Books: China’s strategic decision-making on the environment

Want to understand Chinese eco-thinking? Jiang Chunyun’s second volume of writing by experts and key officials, Paying Back Environmental Debts, is an invaluable tool, write Dongting Lu and Siqi Li.

Paying Back Environmental Debts
Jiang Chunyun (editor)
Xinhua Publishing House, 2007

Even before Al Gore got the world’s attention with his inconvenient truth, China’s former vice premier Jiang Chunyun edited a volume entitled China’s Ecology: Evolution and Management (China Agricultural Press, 2005). Early this year, a follow-up, Paying Back Environmental Debts – Explorations in Man-Nature Harmony, was distributed by Xinhua Publishing House.

 For many years China has been castigated for failing to do enough to protect the environment and to reduce carbon emissions. But if these two books make anything clear, it is that China’s leaders are — and have been for some time — aware of the gravity and urgency of the situation.

The books have not been publicised widely, and it was only by chance that we became aware of them. Although the volumes were edited by Jiang, the individual chapters were contributed by experts, officials and academics from China’s Ministry of Agriculture, Forestry Bureau, State Environmental Protection Agency (now the Ministry of Environmental Protection) and the National People’s Congress Environmental Resources Committee.

The language of the books make it clear that Jiang and the academic groups he leads are genuinely concerned about China’s environmental crisis. Both volumes give an unusually comprehensive view of the state of China’s environment and the country’s policies in response at different times. The chapters cover all aspects of environmental protection: the state of the environment; population strategy; evaluating government officials; ethics; environmental law, and looking to the future.

Every chapter takes a look at both sides of the coin. For example, the new book’s section on the current state of the environment speaks both of incredible achievements that have drawn global attention and of grave and worrying trends; after covering a range of intractable issues, the final chapter — on looking to the future — tells us that China has the foundation necessary to solve ecological and environmental ills. Broadly, Paying Back Environmental Debts shows readers both problems and hope; it both diagnoses the disease and writes a prescription.

The publication dates of the two books reflect the period in which environmental awareness in China – by the government and the people alike — has moved from an awakening to vigorous growth. A comparison of both volumes shows how environmental protection has overcome numerous obstacles to its progress in a country that still is not rich. Also, the prominence of the specialist writers means that these books provide a loftier view than many other volumes are able to offer. They delve into many policy matters in depth and vividly depict the changes in China’s decision-making process regarding environmental policy.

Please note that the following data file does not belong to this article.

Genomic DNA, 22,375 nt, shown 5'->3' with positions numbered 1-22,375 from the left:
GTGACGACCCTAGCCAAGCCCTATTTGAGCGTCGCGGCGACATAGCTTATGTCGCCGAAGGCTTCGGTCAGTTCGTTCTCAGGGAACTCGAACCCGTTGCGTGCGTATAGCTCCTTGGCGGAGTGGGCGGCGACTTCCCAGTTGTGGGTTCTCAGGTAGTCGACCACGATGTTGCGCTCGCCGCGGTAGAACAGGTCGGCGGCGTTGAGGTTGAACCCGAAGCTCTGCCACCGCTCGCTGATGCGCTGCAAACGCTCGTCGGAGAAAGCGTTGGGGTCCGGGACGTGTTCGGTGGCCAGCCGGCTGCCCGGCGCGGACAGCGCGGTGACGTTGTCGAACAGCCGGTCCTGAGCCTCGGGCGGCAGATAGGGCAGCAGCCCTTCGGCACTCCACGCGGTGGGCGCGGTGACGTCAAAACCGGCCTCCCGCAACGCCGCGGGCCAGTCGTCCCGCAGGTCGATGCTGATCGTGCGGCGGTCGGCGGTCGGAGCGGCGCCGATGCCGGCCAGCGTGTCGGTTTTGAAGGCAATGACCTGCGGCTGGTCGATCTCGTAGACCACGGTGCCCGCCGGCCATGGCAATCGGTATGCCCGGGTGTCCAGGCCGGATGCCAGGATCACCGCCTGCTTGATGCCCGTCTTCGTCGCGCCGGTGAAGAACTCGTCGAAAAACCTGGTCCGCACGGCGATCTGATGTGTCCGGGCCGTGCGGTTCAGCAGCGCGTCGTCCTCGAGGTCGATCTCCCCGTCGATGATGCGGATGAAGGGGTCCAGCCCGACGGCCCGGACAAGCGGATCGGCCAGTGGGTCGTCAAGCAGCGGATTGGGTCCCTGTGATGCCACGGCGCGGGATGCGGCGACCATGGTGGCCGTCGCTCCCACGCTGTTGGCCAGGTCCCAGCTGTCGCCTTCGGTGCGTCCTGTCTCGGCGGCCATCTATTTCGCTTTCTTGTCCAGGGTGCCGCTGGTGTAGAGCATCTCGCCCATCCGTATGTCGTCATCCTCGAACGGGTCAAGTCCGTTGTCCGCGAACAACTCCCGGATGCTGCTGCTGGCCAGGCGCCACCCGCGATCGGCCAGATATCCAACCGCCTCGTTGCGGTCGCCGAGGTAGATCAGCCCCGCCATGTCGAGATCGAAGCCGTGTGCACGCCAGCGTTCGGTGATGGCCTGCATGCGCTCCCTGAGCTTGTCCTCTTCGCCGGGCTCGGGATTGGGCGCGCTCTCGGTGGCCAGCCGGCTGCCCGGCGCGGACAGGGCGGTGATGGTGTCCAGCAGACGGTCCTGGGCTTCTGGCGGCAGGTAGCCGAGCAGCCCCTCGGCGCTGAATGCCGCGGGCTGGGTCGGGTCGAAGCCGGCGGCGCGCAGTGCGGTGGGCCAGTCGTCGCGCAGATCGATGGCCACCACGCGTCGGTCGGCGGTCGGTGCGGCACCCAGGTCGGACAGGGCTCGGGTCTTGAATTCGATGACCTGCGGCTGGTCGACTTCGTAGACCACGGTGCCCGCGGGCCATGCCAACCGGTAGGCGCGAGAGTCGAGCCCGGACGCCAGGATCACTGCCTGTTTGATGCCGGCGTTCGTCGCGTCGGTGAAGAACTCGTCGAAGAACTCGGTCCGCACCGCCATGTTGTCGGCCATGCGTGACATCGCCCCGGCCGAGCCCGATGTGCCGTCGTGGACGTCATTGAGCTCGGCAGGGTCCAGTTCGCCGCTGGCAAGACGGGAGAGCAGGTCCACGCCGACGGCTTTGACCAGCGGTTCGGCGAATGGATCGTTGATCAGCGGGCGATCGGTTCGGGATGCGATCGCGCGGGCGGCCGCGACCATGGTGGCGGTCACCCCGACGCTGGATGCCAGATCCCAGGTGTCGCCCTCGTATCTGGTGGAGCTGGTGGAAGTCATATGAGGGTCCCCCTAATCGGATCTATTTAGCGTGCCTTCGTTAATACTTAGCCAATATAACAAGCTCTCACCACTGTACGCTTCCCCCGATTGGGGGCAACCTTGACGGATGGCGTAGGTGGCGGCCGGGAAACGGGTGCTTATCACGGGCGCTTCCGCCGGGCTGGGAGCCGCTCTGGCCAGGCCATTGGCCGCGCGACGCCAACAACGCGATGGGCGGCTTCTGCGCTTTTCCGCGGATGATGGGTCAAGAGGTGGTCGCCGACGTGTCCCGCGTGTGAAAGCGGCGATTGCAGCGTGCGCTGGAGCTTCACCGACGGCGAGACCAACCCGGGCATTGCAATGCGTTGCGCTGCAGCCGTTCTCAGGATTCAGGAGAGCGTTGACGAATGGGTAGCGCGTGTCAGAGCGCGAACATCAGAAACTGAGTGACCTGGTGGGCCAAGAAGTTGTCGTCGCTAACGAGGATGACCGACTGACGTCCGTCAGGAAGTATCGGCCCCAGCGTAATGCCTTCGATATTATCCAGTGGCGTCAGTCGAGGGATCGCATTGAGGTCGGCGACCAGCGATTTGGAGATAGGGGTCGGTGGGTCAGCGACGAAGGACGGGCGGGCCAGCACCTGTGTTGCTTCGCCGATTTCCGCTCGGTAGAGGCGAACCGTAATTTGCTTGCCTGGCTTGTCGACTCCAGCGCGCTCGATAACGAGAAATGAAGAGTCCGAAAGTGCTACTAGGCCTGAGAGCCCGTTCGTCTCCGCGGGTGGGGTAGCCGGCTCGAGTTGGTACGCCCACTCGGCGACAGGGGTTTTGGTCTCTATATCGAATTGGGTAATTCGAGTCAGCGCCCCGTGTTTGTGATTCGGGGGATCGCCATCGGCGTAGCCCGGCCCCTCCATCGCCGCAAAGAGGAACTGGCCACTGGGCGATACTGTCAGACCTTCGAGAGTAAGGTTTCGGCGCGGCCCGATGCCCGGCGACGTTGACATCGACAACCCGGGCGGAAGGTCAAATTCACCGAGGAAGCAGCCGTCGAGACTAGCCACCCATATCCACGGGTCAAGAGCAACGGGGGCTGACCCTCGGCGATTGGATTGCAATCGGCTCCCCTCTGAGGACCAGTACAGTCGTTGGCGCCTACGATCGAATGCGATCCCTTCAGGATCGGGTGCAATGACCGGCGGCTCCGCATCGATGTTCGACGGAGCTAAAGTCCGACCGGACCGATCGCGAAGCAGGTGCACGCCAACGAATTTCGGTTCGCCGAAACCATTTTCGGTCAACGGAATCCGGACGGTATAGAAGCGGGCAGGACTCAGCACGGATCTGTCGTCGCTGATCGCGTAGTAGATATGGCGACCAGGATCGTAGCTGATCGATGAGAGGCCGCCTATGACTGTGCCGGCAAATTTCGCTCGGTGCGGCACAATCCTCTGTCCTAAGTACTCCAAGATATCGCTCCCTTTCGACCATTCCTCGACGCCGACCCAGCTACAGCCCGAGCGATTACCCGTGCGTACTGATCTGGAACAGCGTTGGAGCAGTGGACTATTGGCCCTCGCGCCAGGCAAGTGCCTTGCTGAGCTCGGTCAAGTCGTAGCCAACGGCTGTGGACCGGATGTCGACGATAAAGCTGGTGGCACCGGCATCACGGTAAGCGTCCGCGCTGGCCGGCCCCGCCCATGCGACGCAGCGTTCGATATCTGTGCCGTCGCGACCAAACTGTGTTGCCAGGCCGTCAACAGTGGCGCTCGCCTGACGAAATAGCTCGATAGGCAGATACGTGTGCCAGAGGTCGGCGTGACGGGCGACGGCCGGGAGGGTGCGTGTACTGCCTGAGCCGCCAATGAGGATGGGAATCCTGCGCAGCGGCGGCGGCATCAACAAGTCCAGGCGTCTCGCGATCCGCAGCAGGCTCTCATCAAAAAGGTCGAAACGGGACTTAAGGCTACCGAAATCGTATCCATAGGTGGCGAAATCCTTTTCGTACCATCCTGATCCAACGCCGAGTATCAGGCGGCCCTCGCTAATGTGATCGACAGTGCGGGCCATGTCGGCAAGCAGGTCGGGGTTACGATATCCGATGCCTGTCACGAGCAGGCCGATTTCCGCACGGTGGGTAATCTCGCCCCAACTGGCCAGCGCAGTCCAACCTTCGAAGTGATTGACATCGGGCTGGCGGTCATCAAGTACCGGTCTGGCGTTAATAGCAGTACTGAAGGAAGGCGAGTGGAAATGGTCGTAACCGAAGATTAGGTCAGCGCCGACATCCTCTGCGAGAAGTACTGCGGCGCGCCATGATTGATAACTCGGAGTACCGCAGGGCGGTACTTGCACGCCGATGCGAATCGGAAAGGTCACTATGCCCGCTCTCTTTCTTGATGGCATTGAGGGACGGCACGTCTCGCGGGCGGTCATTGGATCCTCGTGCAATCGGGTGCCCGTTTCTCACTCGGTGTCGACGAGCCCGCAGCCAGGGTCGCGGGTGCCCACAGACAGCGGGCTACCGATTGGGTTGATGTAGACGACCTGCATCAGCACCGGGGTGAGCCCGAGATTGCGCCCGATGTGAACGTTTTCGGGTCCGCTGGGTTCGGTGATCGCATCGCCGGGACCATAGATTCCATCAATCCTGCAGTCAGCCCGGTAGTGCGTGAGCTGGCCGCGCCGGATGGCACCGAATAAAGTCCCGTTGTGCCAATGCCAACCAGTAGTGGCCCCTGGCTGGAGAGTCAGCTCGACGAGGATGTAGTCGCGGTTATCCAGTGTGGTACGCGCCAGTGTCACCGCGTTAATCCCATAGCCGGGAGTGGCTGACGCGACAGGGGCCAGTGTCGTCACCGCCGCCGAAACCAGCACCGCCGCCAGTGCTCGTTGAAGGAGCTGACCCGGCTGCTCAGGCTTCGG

Also, the books are of huge value for the data they contain. China’s environmental monitoring system may be imperfect and suffer from laggard technology and old equipment, but the country has an extensive and rigorous monitoring network producing accurate information. But prior to this year’s issuance of “provisions on the disclosure of government information” and the “method for disclosure of environmental information”, it was difficult for the public to obtain the data and reports that were produced.

Jiang’s two books, written as they are by current or former national leaders, do not only present environmental trends and satisfy those who wish to know about the importance and methodology of environmental protection. They also present full and accurate data and penetrative policy analysis – information of huge worth to those who want to understand the current state of environmental protection in China. 

But the new book’s failings also are clear. The issues are discussed in general, but ultimately you do not know what the true problem is. Solutions are presented, but we are not told what needs to be done most urgently, and what can be resolved. The book often relies on the news media and local government reports, lacking on-site investigation and research, and the offered proposals are all easily accepted and generally acknowledged. The exposition is conventional and didactic, and it remains to be seen how influential it is.

But this does not obscure the value of the book. China’s non-governmental environmental movement has only just got going, and although government environmental policy is starting to see results, economic pressures mean that pollution is a constant threat. In these circumstances, it is still necessary to disseminate information on the true state of the environment.

The two books also are of value to anyone who wishes to understand China’s environment and what can be done about it, and the status of the editor give the books more weight. Further, we can perhaps surmise that Jiang’s determination — illustrated in these books — to protect and improve the environment represent a call to China’s leaders for more concern and determination. And so we have reason for some optimism for the future of China’s environment.


Dongting Lu is a Beijing-based reporter.

Siqi Li is chinadialogue’s editorial assistant in Beijing.